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Averting wheat blast by implementing a 'wheat holiday' : in search of alternative crops in West Bengal, India

By: Mottaleb, K.A.
Contributor(s): Singh, P.K | Sonder, K | Kruseman, G | Erenstein, O.
Material type: materialTypeLabelArticlePublisher: San Francisco, CA (USA) : Public Library of Science, 2019ISSN: 19326203.Subject(s): Wheat | Cereal crops | West Bengal | IndiaOnline resources: Open Access through Dspace In: PLoS ONE v. 14, no. 2, art. e0211410Summary: The emergence of wheat-blast in Bangladesh in the 2015-16 wheat (Triticum aestivum L.) crop threatens the food security of South Asia. A potential spread of the disease from Bangladesh to India could have devastating impacts on India's overall food security as wheat is its second most important staple food crop. West Bengal state in eastern India shares a 2,217 km-long border with Bangladesh and has a similar agro-ecology, enhancing the prospects of the disease entering India via West Bengal. The present study explores the possibility of a 'wheat holiday' policy in the nine border districts of West Bengal. Under the policy, farmers in these districts would stop wheat cultivation for at least two years. The present scoping study assesses the potential economic feasibility of alternative crops to wheat. Of the ten crops considered, maize, gram (chickpea), urad (black gram), rapeseed and mustard, and potatoes are found to be potentially feasible alternative crops. Any crop substitution would need support to ease the transition including addressing the challenges related to the management of alternative crops, ensuring adequate crop combinations and value chain development. Still, as wheat is a major staple, there is some urgency to support further research on disease epidemiology and forecasting, as well as the development and dissemination of blast-resistant wheat varieties across South Asia.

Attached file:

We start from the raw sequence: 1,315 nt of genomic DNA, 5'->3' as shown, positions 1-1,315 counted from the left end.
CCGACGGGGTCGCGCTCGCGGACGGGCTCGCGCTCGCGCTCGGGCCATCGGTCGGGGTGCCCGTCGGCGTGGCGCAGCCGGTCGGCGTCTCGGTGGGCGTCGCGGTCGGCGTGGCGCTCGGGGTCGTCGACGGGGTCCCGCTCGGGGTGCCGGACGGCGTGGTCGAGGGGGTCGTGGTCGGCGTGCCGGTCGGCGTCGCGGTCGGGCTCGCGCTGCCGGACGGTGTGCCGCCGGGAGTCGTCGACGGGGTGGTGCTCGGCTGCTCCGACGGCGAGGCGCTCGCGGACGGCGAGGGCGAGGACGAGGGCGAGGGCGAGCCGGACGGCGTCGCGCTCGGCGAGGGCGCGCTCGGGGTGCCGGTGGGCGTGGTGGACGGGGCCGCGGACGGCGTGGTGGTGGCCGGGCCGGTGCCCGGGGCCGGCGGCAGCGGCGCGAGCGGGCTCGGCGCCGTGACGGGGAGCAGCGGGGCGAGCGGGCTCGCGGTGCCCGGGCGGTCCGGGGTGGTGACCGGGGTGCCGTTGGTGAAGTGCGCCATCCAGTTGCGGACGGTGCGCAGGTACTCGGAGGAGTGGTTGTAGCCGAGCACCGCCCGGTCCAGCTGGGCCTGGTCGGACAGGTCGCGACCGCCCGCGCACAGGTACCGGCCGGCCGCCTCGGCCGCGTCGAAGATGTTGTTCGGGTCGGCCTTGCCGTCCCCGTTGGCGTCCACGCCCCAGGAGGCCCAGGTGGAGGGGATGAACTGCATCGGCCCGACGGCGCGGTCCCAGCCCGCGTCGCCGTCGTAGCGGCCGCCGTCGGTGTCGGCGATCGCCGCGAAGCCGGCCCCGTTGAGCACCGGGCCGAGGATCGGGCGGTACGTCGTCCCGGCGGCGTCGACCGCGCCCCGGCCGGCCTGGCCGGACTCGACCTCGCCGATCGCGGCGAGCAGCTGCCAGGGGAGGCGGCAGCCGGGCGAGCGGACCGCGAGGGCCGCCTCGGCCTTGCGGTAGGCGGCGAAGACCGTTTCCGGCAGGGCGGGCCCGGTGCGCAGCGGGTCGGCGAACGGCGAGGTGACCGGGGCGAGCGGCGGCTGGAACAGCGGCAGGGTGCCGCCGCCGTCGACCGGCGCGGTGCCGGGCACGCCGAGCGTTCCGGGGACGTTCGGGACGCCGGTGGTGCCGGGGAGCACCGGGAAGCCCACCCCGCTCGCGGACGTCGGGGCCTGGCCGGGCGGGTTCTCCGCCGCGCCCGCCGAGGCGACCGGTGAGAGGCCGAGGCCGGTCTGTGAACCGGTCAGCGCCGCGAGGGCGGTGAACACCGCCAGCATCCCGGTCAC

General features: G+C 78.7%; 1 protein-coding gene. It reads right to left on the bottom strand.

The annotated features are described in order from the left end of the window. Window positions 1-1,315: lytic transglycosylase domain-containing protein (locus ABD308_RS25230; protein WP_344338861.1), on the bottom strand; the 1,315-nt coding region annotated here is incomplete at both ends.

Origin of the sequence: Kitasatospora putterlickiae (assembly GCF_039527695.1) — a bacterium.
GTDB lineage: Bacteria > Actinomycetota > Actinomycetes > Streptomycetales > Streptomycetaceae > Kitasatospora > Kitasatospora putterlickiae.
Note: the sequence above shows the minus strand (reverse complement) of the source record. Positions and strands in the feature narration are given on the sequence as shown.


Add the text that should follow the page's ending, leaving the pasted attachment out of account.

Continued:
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Article CIMMYT Knowledge Center: John Woolston Library

Lic. Jose Juan Caballero Flores

 

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The emergence of wheat-blast in Bangladesh in the 2015-16 wheat (Triticum aestivum L.) crop threatens the food security of South Asia. A potential spread of the disease from Bangladesh to India could have devastating impacts on India's overall food security as wheat is its second most important staple food crop. West Bengal state in eastern India shares a 2,217 km-long border with Bangladesh and has a similar agro-ecology, enhancing the prospects of the disease entering India via West Bengal. The present study explores the possibility of a 'wheat holiday' policy in the nine border districts of West Bengal. Under the policy, farmers in these districts would stop wheat cultivation for at least two years. The present scoping study assesses the potential economic feasibility of alternative crops to wheat. Of the ten crops considered, maize, gram (chickpea), urad (black gram), rapeseed and mustard, and potatoes are found to be potentially feasible alternative crops. Any crop substitution would need support to ease the transition including addressing the challenges related to the management of alternative crops, ensuring adequate crop combinations and value chain development. Still, as wheat is a major staple, there is some urgency to support further research on disease epidemiology and forecasting, as well as the development and dissemination of blast-resistant wheat varieties across South Asia.

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